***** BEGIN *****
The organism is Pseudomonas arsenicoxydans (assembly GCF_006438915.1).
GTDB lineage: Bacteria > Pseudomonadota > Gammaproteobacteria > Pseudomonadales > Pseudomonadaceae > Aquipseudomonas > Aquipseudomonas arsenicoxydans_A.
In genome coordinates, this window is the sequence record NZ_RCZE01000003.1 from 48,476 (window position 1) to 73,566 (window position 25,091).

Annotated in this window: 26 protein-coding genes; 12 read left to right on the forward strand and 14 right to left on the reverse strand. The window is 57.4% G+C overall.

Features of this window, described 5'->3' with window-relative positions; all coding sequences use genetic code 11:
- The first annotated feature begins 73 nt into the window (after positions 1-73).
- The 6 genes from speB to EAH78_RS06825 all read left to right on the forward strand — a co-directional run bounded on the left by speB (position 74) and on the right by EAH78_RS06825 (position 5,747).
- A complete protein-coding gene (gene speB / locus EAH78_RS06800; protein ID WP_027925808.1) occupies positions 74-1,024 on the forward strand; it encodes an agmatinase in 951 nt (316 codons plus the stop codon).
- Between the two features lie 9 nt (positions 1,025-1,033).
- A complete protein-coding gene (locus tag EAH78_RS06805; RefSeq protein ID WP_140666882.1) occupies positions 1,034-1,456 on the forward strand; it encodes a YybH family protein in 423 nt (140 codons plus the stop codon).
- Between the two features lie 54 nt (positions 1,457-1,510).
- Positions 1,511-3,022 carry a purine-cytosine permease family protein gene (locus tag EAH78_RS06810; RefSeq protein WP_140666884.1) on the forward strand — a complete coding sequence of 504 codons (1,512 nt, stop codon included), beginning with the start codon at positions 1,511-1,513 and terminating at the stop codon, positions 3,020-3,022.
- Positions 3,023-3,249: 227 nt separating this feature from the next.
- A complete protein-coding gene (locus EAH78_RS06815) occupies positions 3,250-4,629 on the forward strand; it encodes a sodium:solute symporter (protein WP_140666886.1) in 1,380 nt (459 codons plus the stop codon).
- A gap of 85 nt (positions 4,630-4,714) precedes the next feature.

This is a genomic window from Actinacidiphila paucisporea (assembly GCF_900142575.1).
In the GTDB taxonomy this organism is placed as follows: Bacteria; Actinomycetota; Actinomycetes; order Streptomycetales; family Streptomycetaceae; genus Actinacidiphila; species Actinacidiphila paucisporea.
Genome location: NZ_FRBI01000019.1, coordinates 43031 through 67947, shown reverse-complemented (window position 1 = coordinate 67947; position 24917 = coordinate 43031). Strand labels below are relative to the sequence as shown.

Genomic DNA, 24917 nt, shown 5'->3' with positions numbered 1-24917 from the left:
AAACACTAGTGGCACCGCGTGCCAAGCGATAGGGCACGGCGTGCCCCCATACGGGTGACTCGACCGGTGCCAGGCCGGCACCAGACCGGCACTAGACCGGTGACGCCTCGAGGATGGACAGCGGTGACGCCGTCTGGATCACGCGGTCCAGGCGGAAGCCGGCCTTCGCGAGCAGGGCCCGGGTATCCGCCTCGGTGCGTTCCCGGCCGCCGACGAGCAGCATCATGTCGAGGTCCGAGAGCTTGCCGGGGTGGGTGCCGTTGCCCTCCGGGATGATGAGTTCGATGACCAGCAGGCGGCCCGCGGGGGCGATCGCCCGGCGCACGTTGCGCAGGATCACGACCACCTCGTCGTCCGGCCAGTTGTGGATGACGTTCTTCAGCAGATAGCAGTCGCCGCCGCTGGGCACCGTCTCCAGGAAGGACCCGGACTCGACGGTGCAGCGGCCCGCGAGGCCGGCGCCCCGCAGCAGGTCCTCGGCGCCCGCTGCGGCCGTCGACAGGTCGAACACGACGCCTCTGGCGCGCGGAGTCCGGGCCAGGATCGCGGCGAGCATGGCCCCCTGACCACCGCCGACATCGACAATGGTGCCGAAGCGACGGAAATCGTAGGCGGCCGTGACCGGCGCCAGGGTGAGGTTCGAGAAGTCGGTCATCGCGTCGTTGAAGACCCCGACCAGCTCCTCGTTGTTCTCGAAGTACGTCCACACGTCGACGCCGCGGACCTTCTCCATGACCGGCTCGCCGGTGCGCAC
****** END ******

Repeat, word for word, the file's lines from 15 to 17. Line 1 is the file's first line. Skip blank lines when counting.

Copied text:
- A gap of 85 nt (positions 4,630-4,714) precedes the next feature.

This is a genomic window from Actinacidiphila paucisporea (assembly GCF_900142575.1).
In the GTDB taxonomy this organism is placed as follows: Bacteria; Actinomycetota; Actinomycetes; order Streptomycetales; family Streptomycetaceae; genus Actinacidiphila; species Actinacidiphila paucisporea.